Home > Primal Instincts_ Volume 2(2)

Primal Instincts_ Volume 2(2)
Author: Nicole Edwards

Oh, boy. It was go-time.
“Are you nervous?” Delaney asked as we followed Cheryl into the empty room.
“Terrified,” I admitted.
“Just imagine them in their underwear,” Delaney whispered.
“Maybe she doesn’t have to imagine,” Gem muttered under their breath.
“Maybe I don’t,” I retorted, grateful for the anger that overpowered my anxiety.
Hello, backbone. Welcome to the party.
Delaney’s head snapped over, her eyes wide, but she didn’t say anything.
I cocked an eyebrow and headed for the row of chairs at the back of the room. There were four, one for each of us.
At 12:59 p.m., the door to the conference room opened, and four of the most magnificent men I’d ever seen in my life strolled in. They were laughing about something, but it faded off as they looked our way. When Hawk met my gaze, I smiled, and it earned me a sexy smirk in return. The butterflies in my belly fluttered recklessly, hope and anticipation stirring them into a frenzy.
No sooner did the door close than it opened again. The directors who oversaw each product line came in one after the other. My nerves weren’t thrilled that the party was a little bigger than I’d anticipated.
“Good afternoon,” Nick greeted, addressing us while the others took their seats at the table. “When Cheryl calls you up, you’ll have fifteen minutes to present and another fifteen set aside for questions if we have them. We’ll move through these as fast or as slow as you need. Once everyone’s done, we’ll review amongst ourselves and make a final decision. Cheryl will have our final answer first thing tomorrow morning.” He smiled. “Good luck.”
As he joined the others at the table, Cheryl called Wayne to the front.
He didn’t dress for the occasion because he wasn’t aware the timeline had shifted. If he had, maybe he would’ve come in wearing something that wasn’t wrinkled. His navy-blue dress shirt would’ve been a nice choice if it didn’t look like he had grabbed it from the floor of his closet after it had been there for a week. His khaki Dockers didn’t look much better, and his Sperry boat shoes felt too casual for a meeting of this caliber.
“Introduce yourself,” Garrison stated when Wayne stepped to the front of the room.
“Wayne Parson,” he said with a grin. “Nick and I go way back.”
They all peered over at Nick, who shrugged.
“New-hire orientation,” Wayne reminded him.
“Continue,” Creed said firmly, clearly not amused.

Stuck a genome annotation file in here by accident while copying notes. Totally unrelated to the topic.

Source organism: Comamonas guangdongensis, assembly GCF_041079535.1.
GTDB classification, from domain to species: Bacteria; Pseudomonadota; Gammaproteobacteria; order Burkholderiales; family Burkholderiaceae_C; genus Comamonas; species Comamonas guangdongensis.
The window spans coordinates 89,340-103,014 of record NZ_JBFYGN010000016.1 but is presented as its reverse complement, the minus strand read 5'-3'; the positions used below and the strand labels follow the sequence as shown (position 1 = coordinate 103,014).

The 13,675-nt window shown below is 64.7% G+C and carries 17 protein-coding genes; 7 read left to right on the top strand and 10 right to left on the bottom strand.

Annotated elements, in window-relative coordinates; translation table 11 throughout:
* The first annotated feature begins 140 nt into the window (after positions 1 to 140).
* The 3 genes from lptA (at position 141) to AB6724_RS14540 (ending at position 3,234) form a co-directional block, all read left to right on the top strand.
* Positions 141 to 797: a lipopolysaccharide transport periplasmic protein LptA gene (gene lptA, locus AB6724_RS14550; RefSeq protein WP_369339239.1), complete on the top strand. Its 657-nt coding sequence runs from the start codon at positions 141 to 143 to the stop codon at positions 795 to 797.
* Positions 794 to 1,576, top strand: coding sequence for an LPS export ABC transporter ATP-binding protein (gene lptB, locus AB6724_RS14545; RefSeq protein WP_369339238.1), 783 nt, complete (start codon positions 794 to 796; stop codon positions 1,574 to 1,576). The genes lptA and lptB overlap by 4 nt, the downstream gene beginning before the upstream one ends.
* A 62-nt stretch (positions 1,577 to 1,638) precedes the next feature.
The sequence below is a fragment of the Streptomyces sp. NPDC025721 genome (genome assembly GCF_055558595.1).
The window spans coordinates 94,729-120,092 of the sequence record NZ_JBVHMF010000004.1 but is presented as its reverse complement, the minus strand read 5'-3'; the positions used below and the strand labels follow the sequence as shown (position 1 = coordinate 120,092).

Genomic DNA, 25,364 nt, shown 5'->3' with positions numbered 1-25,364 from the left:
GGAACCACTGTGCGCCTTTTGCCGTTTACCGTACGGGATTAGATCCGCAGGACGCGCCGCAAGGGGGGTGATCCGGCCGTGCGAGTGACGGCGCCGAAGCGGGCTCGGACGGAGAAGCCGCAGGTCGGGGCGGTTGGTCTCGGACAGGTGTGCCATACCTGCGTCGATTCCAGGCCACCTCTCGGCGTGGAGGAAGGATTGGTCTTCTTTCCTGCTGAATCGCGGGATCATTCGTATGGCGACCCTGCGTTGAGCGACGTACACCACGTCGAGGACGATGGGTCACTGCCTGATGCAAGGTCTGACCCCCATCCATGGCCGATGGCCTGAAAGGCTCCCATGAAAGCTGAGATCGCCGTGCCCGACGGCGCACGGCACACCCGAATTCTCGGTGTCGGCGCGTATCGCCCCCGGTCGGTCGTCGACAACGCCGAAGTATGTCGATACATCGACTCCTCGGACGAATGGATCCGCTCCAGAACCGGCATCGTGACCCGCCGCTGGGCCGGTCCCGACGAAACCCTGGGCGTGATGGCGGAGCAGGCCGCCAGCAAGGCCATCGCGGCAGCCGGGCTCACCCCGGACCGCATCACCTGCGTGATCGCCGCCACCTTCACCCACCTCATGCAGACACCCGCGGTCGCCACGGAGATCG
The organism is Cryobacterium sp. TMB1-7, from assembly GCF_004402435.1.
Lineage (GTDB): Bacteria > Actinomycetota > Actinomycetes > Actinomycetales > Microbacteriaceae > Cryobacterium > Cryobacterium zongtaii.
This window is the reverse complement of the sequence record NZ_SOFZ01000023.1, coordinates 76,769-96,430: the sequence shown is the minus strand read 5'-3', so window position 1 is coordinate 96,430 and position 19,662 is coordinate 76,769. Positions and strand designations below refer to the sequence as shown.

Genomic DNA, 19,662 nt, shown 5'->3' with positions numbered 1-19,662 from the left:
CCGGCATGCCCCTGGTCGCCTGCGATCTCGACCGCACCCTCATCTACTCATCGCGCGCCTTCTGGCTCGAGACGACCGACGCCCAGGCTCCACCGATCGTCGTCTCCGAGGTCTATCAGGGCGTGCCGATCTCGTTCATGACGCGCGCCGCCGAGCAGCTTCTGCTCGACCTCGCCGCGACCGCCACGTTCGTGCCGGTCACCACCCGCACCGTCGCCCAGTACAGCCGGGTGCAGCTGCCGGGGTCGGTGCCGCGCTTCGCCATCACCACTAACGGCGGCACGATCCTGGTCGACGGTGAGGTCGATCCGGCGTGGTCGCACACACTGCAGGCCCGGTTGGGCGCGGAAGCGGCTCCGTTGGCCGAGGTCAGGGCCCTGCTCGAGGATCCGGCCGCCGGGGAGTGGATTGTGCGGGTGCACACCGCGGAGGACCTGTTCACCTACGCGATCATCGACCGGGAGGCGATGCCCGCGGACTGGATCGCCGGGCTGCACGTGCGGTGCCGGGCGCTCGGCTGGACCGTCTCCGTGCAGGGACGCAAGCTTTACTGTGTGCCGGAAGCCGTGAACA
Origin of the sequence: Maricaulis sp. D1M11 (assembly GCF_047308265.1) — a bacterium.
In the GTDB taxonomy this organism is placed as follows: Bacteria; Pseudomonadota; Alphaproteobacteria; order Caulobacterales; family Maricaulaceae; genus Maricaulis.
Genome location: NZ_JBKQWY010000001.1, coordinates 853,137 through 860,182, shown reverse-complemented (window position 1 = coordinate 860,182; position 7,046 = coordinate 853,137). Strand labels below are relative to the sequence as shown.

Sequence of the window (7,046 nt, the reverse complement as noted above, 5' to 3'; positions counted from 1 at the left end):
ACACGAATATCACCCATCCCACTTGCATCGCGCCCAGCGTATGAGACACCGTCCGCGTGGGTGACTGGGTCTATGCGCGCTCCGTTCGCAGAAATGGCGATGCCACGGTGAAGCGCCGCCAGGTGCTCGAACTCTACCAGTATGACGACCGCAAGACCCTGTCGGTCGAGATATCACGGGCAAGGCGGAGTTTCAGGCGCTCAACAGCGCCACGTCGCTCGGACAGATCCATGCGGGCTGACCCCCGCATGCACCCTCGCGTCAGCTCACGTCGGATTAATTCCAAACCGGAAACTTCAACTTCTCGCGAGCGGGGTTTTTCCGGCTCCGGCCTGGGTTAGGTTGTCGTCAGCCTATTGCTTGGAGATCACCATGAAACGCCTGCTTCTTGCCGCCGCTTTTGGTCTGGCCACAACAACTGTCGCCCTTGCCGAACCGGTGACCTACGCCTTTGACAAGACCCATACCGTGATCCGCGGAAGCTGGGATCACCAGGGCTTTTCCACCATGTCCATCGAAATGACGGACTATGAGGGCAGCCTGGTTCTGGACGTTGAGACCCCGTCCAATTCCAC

“Give us a little of your background,” Nick instructed, his tone warmer than Creed’s but only a little.
“I worked in a sporting goods store as a teenager, but I got tired of stocking shelves. I spent some time after that trying to find myself. Different jobs here and there.” He tucked his hands in his pockets, smiled. “I didn’t go to college because I don’t think we put enough emphasis on life skills, nor does a degree accurately depict your level of intelligence.”
“But it does attest to your dedication,” Nick noted.
“That’s what I hear. Not sure I agree. I have life experience, which is far more valuable.” Wayne shrugged. “Before I came here, I worked at a large tech company in their communications department.”
When he paused as though they might ask him something, Hawk spoke up. “And your presentation.”
Wayne stepped to the side and motioned toward the blank television screen behind him. “Unfortunately, I wasn’t given enough time to complete my presentation.”
Eyes began shifting, then Garrison said, “You weren’t given enough time?”
“No. I only learned this morning that the meeting was moved to today.”
I peered over at Cheryl. She appeared unfazed despite Wayne lobbing an accusation she could’ve easily countered. I liked her more for the fact she didn’t feel the need to get defensive.
“Where were you when the rest of the team learned on Friday?” Nick asked.
“Out sick.” He waved. “Just a twenty-four-hour thing. No big.”
“When did you start working here?” Hawk asked, and it was clear he was trying to be pleasant, but his frustration bled into his tone.
“Last week.”
Garrison turned, glancing back at me, Delaney, and Gem, addressing us as a whole. “Were you given enough time to complete your presentation?”
“Yes, sir,” I answered dutifully.
“Yes,” Delaney acknowledged.
“More than,” Gem stated.
Garrison turned back around, but I couldn’t see his expression as he peered at each director before glancing down the table at Nick.
“Were you able to meet with the product teams?” Nick prompted, his friendliness waning.
“Only the CBD team.”
“Who did you meet with?” Garrison asked.
“I … um … I got the notes from the last meeting they had.”
“So you didn’t actually meet with anyone?”
“I was going to do that today, but—”
“No more excuses,” Creed barked. “Get on with your presentation.”
Wayne’s eyes narrowed on Creed for a moment before he looked away. “I was able to do some research on our competitor’s similar products. I made a list”—he produced a sheet of paper from his pocket—“of things that I feel are beneficial to my success.”
Honest to God, I had to grind my teeth together to keep my jaw from falling open as Wayne read from the list I’d had on my desk. Verbatim.
I was right; he hadn’t been borrowing a pen.
He’d been stealing my work.
“Why do you feel those are good comparison products?” Hawk asked.
Wayne fidgeted with the paper. “Well, you see, I didn’t make it much past that. I thought I had time.”
“But you chose those for a reason, did you not?” Hawk probed.
“I did, yes.”
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